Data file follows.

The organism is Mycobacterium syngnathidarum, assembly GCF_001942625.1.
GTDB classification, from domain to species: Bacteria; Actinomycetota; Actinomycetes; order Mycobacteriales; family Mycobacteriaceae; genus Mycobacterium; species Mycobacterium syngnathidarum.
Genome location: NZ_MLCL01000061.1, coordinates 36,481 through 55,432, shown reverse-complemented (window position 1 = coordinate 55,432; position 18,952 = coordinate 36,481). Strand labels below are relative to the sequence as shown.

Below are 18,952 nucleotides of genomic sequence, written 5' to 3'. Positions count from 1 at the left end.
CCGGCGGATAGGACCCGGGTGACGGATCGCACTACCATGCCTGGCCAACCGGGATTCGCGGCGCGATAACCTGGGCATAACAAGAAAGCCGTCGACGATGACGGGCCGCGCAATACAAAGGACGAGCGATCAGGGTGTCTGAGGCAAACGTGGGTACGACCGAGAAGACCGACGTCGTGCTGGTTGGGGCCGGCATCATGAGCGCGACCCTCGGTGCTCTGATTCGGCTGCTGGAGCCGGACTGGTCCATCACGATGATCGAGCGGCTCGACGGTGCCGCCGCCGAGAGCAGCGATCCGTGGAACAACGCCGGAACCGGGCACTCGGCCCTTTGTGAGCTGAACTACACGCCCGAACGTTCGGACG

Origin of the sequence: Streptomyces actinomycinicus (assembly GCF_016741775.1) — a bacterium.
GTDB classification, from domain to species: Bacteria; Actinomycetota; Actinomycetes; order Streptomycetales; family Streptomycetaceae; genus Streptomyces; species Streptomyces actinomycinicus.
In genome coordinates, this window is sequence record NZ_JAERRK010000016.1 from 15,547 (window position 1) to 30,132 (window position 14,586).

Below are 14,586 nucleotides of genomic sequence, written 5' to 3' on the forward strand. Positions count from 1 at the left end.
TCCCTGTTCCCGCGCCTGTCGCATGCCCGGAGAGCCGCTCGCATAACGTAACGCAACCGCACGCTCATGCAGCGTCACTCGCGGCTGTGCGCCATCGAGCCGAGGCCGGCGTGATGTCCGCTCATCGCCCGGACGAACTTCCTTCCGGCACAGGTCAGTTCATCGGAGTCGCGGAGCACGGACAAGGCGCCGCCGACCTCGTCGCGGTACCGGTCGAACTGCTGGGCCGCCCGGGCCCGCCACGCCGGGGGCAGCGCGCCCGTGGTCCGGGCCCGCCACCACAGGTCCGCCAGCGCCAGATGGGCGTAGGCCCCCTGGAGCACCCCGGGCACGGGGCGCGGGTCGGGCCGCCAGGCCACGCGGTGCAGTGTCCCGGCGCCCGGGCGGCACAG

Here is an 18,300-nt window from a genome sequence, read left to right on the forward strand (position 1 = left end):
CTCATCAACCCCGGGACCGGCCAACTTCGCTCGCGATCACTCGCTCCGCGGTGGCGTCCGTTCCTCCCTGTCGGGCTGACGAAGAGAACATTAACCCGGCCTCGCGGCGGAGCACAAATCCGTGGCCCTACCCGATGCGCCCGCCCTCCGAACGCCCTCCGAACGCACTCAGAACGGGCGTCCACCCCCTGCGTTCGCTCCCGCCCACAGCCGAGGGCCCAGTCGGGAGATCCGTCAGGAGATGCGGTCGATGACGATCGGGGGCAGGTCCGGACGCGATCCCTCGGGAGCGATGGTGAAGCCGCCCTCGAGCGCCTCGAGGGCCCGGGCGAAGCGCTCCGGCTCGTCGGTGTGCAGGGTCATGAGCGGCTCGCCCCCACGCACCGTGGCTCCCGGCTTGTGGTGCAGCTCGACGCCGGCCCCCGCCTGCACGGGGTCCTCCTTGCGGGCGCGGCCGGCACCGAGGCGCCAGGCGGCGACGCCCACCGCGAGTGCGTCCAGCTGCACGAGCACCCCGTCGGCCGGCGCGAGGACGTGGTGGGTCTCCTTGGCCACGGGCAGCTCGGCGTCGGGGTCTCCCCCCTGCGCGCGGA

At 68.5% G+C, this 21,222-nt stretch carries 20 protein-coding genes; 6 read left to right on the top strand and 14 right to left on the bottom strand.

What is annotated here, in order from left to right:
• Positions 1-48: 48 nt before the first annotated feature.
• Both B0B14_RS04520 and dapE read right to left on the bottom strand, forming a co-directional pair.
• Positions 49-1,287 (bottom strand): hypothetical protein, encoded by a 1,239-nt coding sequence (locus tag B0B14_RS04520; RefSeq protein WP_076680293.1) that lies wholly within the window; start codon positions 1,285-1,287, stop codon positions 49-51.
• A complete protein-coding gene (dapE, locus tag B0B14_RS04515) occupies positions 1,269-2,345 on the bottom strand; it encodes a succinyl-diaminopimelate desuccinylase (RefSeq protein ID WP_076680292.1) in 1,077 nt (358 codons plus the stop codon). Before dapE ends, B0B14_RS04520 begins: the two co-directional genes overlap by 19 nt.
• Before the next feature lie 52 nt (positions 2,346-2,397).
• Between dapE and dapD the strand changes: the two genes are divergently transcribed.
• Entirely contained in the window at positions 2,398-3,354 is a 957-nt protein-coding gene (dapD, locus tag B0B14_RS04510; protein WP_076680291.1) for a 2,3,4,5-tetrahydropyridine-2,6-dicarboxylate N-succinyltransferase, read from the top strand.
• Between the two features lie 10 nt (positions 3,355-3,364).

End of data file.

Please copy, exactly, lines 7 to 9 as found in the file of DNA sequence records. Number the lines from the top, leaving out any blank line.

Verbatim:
GTDB classification, from domain to species: Bacteria; Actinomycetota; Actinomycetes; order Streptomycetales; family Streptomycetaceae; genus Streptomyces; species Streptomyces actinomycinicus.
In genome coordinates, this window is sequence record NZ_JAERRK010000016.1 from 15,547 (window position 1) to 30,132 (window position 14,586).

Below are 14,586 nucleotides of genomic sequence, written 5' to 3' on the forward strand. Positions count from 1 at the left end.